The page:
So, he thought, “I’m gonna go down there and see what’s going on.”
“I had this idea, like, I’m not gonna go in a car. A car is aggressive, if you pull into someone’s driveway. It’s like you’re there to collect a bill or something. And I thought, well, I could walk, but walking also in some ways could be an inconvenience for someone because then they think, ‘Oh, I gotta give this person a ride,’ or something. So I decided to do it on a bicycle. And I needed an offering; I couldn’t just roll in with my hand out or my ears open. So I decided that I would take the ingredients to bake with.”
And so it was that Philip found himself on the front porches of Jethro and Red Star and Brashears, eager to secure an hour or two with residents of an Ozark Mountain culture from which he felt increasingly alienated. People who — were it left to the sophisticated filtering mechanisms of Facebook algorithms — Philip might not have ever encountered.
He considered his route. He took out an ad in the Huntsville newspaper. He put up flyers to let the locals know, as he put it, “Hey, this guy is out there, and it might even be all right if you let him into your home.” There was the wardrobe to be considered, too. “If you show up with a Dallas Cowboys jersey on, that says one thing. If you show up in Mossy Oak from head to toe, that says something. And if you show up and you’ve got an ‘Act Up’ T-shirt on, that says something. And I thought, how can I be generic, in a way? Like, what is generic at this point? There’s really nothing. What could I do to sort of strip away anything that would give me away as being part of a place North or South, East or West? Part of a time — now or a hundred years ago? What could I do to be neutral, but without being invisible?” He settled for the overalls and newsboy cap, with a jacket, “like I rolled out of some Steinbeck thing. … Neutrality is not plausible, but I just wanted to not peg myself as being part of a tribe that would create some sort of a wedge.”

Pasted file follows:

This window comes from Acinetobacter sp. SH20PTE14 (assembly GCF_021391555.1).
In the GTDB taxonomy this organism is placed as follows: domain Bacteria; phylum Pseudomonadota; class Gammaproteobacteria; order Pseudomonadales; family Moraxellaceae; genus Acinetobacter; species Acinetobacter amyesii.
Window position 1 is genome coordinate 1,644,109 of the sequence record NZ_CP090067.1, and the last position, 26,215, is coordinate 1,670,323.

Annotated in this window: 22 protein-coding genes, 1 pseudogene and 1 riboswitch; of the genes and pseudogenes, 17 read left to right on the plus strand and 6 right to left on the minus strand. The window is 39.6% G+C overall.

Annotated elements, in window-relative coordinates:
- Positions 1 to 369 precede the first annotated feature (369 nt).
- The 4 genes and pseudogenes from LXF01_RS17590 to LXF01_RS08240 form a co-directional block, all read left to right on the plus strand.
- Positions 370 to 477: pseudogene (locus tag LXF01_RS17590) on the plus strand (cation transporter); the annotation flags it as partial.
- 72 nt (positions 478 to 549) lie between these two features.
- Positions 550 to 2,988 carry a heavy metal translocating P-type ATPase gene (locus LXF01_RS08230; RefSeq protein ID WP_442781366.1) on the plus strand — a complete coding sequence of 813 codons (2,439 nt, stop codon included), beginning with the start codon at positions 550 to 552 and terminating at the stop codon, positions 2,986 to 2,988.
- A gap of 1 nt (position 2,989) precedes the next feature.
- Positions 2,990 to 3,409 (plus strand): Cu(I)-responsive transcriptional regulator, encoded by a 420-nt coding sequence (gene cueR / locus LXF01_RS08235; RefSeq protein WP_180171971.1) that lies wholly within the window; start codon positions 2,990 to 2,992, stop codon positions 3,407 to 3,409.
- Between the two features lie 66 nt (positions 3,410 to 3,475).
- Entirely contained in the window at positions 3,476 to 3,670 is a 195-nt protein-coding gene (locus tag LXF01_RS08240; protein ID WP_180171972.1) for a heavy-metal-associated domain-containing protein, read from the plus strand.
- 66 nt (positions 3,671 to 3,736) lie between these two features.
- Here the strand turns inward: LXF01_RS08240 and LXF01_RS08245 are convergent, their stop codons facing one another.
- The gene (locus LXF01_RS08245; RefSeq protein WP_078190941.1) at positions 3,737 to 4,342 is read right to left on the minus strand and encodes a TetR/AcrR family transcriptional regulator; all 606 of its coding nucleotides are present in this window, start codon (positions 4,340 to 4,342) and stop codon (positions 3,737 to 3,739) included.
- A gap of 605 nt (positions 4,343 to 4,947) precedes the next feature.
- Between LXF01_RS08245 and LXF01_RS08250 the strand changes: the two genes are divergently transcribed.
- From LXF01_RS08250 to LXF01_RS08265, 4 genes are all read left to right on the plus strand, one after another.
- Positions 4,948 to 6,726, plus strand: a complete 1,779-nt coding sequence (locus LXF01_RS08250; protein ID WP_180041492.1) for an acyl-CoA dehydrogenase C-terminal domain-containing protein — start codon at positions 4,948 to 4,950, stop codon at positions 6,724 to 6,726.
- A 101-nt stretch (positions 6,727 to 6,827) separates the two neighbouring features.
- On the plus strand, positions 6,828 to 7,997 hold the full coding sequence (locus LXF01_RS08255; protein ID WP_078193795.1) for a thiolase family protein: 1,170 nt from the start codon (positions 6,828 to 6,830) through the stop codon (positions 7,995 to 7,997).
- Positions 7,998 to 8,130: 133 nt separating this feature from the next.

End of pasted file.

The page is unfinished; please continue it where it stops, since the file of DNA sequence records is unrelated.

But nobody bit. Maybe he was naive, Philip admitted, to think a waving hand and a biscuit would unlock the doors of rural Franklin County for such a feat of inquiry. Instead, as he put it in a yet-to-be-published essay: “I knock at the door, the dogs go nuts, I see movement — a flick of a curtain, a shadow jumping behind the house — but then … nothing.”
It was difficult to imagine that the Martin Philip who was rendered a conversational pariah along the hairpin curves of the Pig Trail and the Martin Philip I reached via telephone were one and the same. Ten minutes into our interview, he’d covered substantive and varied ground — about his wife Julie’s current project covering Joni Mitchell’s “Blue” from start to finish. About how his dad ended up in the military during Vietnam, having enlisted to make good for some minor teenage mischief involving beer cans and a local golf course. We’d traded memories of growing up without much money in picturesque Benton and Washington counties — taking family vacations at Devil’s Den State Park instead of Disneyworld, driving the backroads as entertainment. Talk drifted, as it often does, to the brisk reshaping of the landscape of Northwest Arkansas over the last decade. New, treeless subdivisions line state Highway 264 near Lowell, and my cloistered, bucolic hometown of Cave Springs has been outed, its name emblazoned across a giant green ArDOT exit sign for state Highway 612, est. 2018. “It’s weird,” Philip said. “It’s almost like, it can access a part of the world that we shouldn’t have a fast road for.”